Play in the Digital Context
When I think about my own learning in digital contexts, the common theme in all three contexts is my need to “play” with the technology at hand. I find that in every instance, at some point, I wind up exploring a new software tool or interface while a “more knowledgeable other” continues with a lecture. Truth be told, I think my “playing” is even more efficient as in almost every case, I find that by the time I’ve tuned back into the MKO, I’ve figured out a task or workflow far ahead of its discrete instruction in the lesson. If I don’t have the opportunity to work in this way or apply the technology to a specific need of mine, I then become super antsy. I’m as bad as a teenager, cracking jokes with neighbors, passing notes, and leaving the session for bio breaks. On more than one occasion, my principal would tell me who I could and could not sit next to so I “didn’t cause trouble” during the session. And she was often included on the “not to” list!
In terms of the online context, here’s the thing: I find videos boring to just sit and watch. Bo-ring. I’d rather listen to them like a podcast while I do other things like cook dinner or cleaning or driving. And let’s face it. It’s not like there’s much video adds to most presentations since the presenter just reads something off a slide on the screen anyway. Even TED Talks. I love them. But more often than not, one can get by by simply listening. So in online and some blended/face-to-face contexts, extensive use of video is no good for this learner. What is more powerful for me is when we participants can share our screens with the virtual class along with the MKO. Now we have some skin in the game. My heart rate is is up. I need to explain, narrate, take questions, manipulate apps or docs on the screen. I’m far more active and am thus working to build my understanding as a result.
If you’ll indulge a slight side trip for a larger point here. We’ve all experienced that feel-good bump when we get a notification that someone liked an Instagram picture or replied to a tweet or left a comment on a Facebook post. That’s because these platforms are designed, as Nir Eyal explains in Hooked: How to Build Habit Forming Products, to keep us coming back by using four key elements: a trigger, an action, and unpredictable or variable reward, and investment. Additionally, neuroeconomist, Paul Zak, has conducted experiments and MRI tests on subjects using Twitter and Facebook. He discovered that the brain releases oxytocin during interactions on these platforms. Oxytocin is the feel-good chemical released during nursing that causes mother-child bonding, or other life events that we feel good doing — falling in love, eating, making money, etc. He also found that when we receive a “Like” the reward center of our brains, the nucleus accumbens, is activated. As a result, our brains receive a hit of every teacher’s and student’s favorite neurotransmitter, dopamine, which provides feelings of satisfaction, allows us to identify successes, and take actions toward more successes. In fact, researchers have found that interactions on the internet can provide more of a dopamine kick than eating chocolate or having sex. With that in mind, I’m pretty stunned to find that in just one term in a formal online learning environment, I respond to interactions on the D2L platform in the same way that I respond to my favorite (and even my least favorite) social media platforms. I receive texts alerting me to new discussion threads, or updated grades, or IM’s from fellow students (trigger). I logon and look for the red notification bubble in the upper right toolbar and click on them (action). I wonder, what’s going to be there? Who commented? What is my new grade? Is there going to be helpful feedback? (unpredictable and variable rewards). I obviously care about the work since I applied for and was accepted to the Learning Sciences program and I’m eager to learn new things (investment). I can interact in multiple and meaningful ways with materials I can share with like-minded individuals who keep in regular touch with each other. And since it’s all for my education, I can do all of this without feeling guilty about the time I’m spending because it’s not wasted. Many (more) very tangible benefits result (compared to other social media interactions).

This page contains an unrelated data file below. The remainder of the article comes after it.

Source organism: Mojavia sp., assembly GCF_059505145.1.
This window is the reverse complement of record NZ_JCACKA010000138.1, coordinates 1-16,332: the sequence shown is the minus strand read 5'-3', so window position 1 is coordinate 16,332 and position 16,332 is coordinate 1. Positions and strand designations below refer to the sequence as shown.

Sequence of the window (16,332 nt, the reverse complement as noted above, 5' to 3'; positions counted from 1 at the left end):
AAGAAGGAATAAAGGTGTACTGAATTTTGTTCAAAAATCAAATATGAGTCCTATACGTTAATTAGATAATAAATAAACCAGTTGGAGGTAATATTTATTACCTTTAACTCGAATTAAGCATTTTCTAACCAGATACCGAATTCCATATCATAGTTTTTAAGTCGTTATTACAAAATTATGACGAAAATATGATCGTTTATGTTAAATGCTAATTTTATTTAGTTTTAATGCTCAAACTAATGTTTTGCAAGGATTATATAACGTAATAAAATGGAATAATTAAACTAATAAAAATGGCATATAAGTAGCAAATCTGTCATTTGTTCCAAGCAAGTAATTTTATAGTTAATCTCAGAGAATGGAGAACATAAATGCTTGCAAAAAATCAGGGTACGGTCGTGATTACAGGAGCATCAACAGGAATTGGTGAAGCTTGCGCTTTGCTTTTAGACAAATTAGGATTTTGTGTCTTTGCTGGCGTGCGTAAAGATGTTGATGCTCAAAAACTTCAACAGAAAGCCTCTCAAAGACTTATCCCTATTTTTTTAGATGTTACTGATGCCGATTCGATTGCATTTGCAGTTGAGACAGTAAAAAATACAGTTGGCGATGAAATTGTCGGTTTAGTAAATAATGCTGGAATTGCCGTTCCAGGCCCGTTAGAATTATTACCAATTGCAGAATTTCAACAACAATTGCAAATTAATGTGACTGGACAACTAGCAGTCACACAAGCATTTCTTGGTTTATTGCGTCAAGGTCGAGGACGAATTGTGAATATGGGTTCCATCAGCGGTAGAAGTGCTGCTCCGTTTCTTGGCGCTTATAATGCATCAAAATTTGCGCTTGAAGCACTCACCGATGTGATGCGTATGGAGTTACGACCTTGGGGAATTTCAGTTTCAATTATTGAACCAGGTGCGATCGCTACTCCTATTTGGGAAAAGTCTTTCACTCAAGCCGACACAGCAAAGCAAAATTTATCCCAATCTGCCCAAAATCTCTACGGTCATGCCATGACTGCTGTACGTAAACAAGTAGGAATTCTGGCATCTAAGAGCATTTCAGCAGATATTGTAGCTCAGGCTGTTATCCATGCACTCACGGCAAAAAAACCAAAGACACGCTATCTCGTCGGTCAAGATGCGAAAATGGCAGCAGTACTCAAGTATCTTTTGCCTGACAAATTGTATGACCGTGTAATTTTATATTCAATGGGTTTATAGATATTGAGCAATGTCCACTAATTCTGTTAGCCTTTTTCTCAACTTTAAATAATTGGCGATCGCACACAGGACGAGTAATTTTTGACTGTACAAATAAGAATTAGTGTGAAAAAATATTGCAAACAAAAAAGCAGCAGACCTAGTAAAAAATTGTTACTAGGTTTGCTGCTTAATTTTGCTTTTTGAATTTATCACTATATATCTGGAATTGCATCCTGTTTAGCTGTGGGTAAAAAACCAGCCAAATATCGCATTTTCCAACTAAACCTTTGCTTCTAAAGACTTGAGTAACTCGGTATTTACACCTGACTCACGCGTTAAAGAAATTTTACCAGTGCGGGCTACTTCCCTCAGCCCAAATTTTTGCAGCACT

I also find it far more engaging to be able to see all the fellow participants in online contexts. Our Zoom sessions for this class are a perfect example. Even though they’re considered optional, I feel like I have attended a traditional class. We see each other, talk to each other, ask questions, see each others’ reactions, react to each others’ reactions, share screens, take notes. It’s utterly engaging. I believe too that this one course aspect — the weekly Zoom sessions — goes a long way toward creating a virtual learning community out of a mere virtual learning environment.
Watch a bit of an ah-ha I had about D2L interactions:
Sadly, I have exactly zero experience with flipped classrooms either as a teacher or a student. I’d love to experience them in both rolls. As a teacher, I imagine the flip would provide far more enticing homework experiences for our Gen D learners.
Changing My Instructional Practices
Flipping, BYOD, application of SAMR to most, if not all, of my lessons, and redesigning my lessons to include far more informal learning and play parameters would be the most significant changes I’d make to my instruction going forward. A classroom characterized by students regularly creating their own learning goals in consultation with myself, discovery-based and just-in-time learning for students, more project-based learning that is digitally mediated to foster the 4C’s would all be my ICT ideal. My digitally mediated utopia.